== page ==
(Blogging from a plane en-route from DUB to BOS using the email interface of blogger.com :))

The other day I updated my website with the details of my new employer and decided to give a second live to my del.icio.us account by using one of the widgets to include my reading list on my blog. I also had to decide, which of my social networks I reference on my site.

Currently I am using ...

  • Social-Networking: Linked-In, Facebook, Xing, Plaxo
  • Micro-Blogging: Twitter, Facebook, Plaxo
  • Bookmarks: Del.icio.us, Facebook
  • IM: AOL, Skype

... and there are probably a couple that I forgot/missed. For social-networking I decided to make Facebook, Xing and Plaxo point to my Linked-In presence, for micro-blogging I decided to make Facebook and Plaxo point to my Twitter account, for Bookmarks I will use Del.icio.us (because it is nicely integrated with NetNewsWire) and for IM I will use Skype.

The exercise made me thing about social networking. The power of social networking is to bring people together, but right now there is not one social network, there are probably hundred big ones (including mega-networks like youtube) and thousands of small ones. Each social network documents another shade of your personality/interests: What do you do? What do you like? What do you watch? What do you read? What do you publish (e.g. blogs and pictures)?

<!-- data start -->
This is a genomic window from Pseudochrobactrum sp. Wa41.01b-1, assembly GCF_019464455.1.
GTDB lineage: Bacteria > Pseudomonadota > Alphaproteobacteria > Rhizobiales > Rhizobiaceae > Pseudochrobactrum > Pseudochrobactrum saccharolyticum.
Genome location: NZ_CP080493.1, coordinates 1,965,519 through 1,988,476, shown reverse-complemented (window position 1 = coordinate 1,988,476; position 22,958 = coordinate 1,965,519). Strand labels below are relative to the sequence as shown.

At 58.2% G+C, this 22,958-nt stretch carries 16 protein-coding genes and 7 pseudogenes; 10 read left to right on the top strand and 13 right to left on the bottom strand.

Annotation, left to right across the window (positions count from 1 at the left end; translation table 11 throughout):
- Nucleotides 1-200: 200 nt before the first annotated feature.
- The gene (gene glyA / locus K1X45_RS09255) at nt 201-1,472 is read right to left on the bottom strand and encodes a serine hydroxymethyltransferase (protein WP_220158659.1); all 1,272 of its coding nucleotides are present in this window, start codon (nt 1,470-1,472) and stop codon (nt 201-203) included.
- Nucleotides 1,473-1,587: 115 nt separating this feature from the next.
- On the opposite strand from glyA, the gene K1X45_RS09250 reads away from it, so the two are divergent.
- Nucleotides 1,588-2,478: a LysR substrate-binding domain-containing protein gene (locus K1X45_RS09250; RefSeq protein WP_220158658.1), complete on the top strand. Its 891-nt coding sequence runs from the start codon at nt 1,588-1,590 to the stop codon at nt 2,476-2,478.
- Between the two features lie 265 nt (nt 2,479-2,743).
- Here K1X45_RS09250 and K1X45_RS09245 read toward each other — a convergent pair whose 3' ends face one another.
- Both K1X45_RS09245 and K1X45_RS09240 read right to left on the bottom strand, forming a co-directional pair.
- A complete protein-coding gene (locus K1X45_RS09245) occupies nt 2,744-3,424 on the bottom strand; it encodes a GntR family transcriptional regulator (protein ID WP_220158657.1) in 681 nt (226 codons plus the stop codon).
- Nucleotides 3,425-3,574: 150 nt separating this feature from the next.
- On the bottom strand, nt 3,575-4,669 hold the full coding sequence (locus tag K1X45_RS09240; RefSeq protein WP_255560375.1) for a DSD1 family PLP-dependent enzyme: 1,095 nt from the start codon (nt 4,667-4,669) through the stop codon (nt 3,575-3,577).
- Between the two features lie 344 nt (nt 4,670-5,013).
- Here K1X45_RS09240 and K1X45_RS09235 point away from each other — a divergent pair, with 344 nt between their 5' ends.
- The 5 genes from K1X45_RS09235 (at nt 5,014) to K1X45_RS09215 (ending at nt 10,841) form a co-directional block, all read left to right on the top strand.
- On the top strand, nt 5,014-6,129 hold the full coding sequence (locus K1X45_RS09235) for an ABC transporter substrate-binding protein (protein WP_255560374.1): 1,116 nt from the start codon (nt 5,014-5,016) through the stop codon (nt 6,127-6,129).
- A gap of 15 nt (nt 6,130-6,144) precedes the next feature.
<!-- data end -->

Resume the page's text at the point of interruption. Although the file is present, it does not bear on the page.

Initially I felt that having multiple implementations for the same shade of social networking was actually counter-productive, because it fragments the communities and increases the maintenance overhead (updating multiple sites with the same information).

In the meantime I changed my mind. I am a big fan of evolution and darwinism (mutation and selection, survival of the fittest). Therefore I believe for the time being having multiple implementations is actually beneficial, because this way innovative implementations have a chance to put a variation on a shade (e.g. using Facebook to create a private/personal presence and Linked-In to create a professional presence/identity).

But how do we deal with the fragmentation of the communities/networks and what do we do about maintaining these, at least partially, overlapping networks? Can we eat the cake and have it too?

Yes, we can. This is where the Open Social API can (and hopefully will) add value. This API will allow us to build meta-social-networks. With this API we will be able to update and maintain all of our social networks with one API and will also be able to learn more about our social networks (e.g. who is on all of my social networks). It is my expectation that this API will create new, innovative social-networking applications, which will turn the diversity of the networks into value.

A bookmark to a very nice Google Tech Talk about the Open Social API is on my Del.icio.us page. Check it out.